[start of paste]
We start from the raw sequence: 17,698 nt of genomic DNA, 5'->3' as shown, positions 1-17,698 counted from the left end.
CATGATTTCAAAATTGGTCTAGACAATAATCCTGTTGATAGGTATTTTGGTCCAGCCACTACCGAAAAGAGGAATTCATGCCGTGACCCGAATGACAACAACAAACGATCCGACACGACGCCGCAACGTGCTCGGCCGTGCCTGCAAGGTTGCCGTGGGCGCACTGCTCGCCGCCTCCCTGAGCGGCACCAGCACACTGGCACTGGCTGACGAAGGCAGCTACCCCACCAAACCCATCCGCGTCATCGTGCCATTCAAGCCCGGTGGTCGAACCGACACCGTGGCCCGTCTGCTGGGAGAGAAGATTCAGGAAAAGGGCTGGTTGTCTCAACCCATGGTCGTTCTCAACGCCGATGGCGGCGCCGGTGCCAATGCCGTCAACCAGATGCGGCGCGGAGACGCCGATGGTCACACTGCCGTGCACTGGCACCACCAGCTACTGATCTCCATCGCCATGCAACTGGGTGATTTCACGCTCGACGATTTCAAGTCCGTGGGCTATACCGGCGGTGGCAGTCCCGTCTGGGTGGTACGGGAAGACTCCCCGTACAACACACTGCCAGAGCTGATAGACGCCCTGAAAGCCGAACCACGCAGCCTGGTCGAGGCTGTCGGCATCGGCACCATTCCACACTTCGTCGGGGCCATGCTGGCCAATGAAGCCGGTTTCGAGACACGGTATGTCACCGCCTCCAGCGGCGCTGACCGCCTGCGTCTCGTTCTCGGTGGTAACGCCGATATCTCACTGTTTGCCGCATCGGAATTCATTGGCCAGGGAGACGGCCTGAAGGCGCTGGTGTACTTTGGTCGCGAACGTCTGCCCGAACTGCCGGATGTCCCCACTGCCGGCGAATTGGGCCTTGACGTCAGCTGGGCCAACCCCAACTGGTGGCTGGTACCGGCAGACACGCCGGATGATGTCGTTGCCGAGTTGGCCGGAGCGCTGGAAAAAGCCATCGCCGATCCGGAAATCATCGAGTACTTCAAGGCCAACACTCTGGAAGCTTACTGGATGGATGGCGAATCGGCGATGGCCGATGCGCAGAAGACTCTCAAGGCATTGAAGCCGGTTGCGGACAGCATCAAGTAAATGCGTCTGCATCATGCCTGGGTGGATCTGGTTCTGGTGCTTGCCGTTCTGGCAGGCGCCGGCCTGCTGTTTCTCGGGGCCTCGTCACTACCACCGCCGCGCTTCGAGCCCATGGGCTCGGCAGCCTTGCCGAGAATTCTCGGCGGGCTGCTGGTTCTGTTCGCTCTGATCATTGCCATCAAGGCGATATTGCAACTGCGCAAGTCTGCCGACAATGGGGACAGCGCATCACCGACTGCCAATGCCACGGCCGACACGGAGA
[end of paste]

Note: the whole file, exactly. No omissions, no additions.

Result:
We start from the raw sequence: 17,698 nt of genomic DNA, 5'->3' as shown, positions 1-17,698 counted from the left end.
CATGATTTCAAAATTGGTCTAGACAATAATCCTGTTGATAGGTATTTTGGTCCAGCCACTACCGAAAAGAGGAATTCATGCCGTGACCCGAATGACAACAACAAACGATCCGACACGACGCCGCAACGTGCTCGGCCGTGCCTGCAAGGTTGCCGTGGGCGCACTGCTCGCCGCCTCCCTGAGCGGCACCAGCACACTGGCACTGGCTGACGAAGGCAGCTACCCCACCAAACCCATCCGCGTCATCGTGCCATTCAAGCCCGGTGGTCGAACCGACACCGTGGCCCGTCTGCTGGGAGAGAAGATTCAGGAAAAGGGCTGGTTGTCTCAACCCATGGTCGTTCTCAACGCCGATGGCGGCGCCGGTGCCAATGCCGTCAACCAGATGCGGCGCGGAGACGCCGATGGTCACACTGCCGTGCACTGGCACCACCAGCTACTGATCTCCATCGCCATGCAACTGGGTGATTTCACGCTCGACGATTTCAAGTCCGTGGGCTATACCGGCGGTGGCAGTCCCGTCTGGGTGGTACGGGAAGACTCCCCGTACAACACACTGCCAGAGCTGATAGACGCCCTGAAAGCCGAACCACGCAGCCTGGTCGAGGCTGTCGGCATCGGCACCATTCCACACTTCGTCGGGGCCATGCTGGCCAATGAAGCCGGTTTCGAGACACGGTATGTCACCGCCTCCAGCGGCGCTGACCGCCTGCGTCTCGTTCTCGGTGGTAACGCCGATATCTCACTGTTTGCCGCATCGGAATTCATTGGCCAGGGAGACGGCCTGAAGGCGCTGGTGTACTTTGGTCGCGAACGTCTGCCCGAACTGCCGGATGTCCCCACTGCCGGCGAATTGGGCCTTGACGTCAGCTGGGCCAACCCCAACTGGTGGCTGGTACCGGCAGACACGCCGGATGATGTCGTTGCCGAGTTGGCCGGAGCGCTGGAAAAAGCCATCGCCGATCCGGAAATCATCGAGTACTTCAAGGCCAACACTCTGGAAGCTTACTGGATGGATGGCGAATCGGCGATGGCCGATGCGCAGAAGACTCTCAAGGCATTGAAGCCGGTTGCGGACAGCATCAAGTAAATGCGTCTGCATCATGCCTGGGTGGATCTGGTTCTGGTGCTTGCCGTTCTGGCAGGCGCCGGCCTGCTGTTTCTCGGGGCCTCGTCACTACCACCGCCGCGCTTCGAGCCCATGGGCTCGGCAGCCTTGCCGAGAATTCTCGGCGGGCTGCTGGTTCTGTTCGCTCTGATCATTGCCATCAAGGCGATATTGCAACTGCGCAAGTCTGCCGACAATGGGGACAGCGCATCACCGACTGCCAATGCCACGGCCGACACGGAGA